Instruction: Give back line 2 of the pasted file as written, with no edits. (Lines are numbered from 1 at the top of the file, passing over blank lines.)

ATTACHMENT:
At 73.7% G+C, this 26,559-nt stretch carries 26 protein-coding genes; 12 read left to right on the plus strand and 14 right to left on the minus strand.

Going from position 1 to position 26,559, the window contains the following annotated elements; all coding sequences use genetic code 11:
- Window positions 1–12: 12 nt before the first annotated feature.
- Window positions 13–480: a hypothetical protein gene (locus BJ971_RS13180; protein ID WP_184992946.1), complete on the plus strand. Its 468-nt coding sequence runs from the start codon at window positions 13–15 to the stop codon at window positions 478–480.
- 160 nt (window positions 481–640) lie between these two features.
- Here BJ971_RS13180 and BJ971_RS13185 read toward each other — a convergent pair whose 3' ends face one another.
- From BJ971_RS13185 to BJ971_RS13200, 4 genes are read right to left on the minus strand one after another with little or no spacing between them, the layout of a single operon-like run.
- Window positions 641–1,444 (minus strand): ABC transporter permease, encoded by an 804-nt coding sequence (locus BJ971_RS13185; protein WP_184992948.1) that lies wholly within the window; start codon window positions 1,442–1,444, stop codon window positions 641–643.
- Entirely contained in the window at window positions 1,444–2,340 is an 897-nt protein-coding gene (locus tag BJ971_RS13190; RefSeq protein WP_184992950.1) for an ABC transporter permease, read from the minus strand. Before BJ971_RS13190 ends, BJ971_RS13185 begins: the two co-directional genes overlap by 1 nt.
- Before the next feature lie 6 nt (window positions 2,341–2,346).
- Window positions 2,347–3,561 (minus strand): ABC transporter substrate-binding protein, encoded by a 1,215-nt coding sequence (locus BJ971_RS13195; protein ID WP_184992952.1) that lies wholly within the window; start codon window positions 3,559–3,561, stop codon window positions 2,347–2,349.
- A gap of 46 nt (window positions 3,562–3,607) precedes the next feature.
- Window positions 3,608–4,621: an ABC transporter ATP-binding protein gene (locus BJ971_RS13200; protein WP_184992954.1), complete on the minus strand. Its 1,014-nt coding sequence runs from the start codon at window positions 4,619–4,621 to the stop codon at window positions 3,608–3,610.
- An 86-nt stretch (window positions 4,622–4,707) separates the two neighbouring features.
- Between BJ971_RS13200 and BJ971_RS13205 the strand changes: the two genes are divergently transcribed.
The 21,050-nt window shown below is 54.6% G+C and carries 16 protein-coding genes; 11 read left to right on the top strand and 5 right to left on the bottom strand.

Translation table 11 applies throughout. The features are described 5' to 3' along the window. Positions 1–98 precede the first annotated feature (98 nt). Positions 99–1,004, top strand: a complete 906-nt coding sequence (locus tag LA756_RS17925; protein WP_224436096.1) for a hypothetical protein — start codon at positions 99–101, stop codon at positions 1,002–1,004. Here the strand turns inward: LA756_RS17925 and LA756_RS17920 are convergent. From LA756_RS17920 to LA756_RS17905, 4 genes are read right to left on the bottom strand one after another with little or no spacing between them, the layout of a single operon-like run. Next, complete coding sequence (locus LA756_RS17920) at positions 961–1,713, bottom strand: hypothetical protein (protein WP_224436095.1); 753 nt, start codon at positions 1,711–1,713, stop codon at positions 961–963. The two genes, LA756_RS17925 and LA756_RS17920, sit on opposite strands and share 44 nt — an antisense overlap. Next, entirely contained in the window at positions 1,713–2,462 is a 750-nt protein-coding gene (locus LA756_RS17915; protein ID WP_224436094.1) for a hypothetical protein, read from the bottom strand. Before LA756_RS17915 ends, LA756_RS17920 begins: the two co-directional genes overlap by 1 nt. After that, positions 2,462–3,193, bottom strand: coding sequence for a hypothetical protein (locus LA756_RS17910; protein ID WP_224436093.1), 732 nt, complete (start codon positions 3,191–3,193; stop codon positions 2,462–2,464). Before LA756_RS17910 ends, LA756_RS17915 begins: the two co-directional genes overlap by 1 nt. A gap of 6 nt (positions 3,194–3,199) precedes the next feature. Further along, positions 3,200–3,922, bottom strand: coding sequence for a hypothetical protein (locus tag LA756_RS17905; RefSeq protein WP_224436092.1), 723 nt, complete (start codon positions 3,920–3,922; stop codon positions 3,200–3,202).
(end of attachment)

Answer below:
Going from position 1 to position 26,559, the window contains the following annotated elements; all coding sequences use genetic code 11: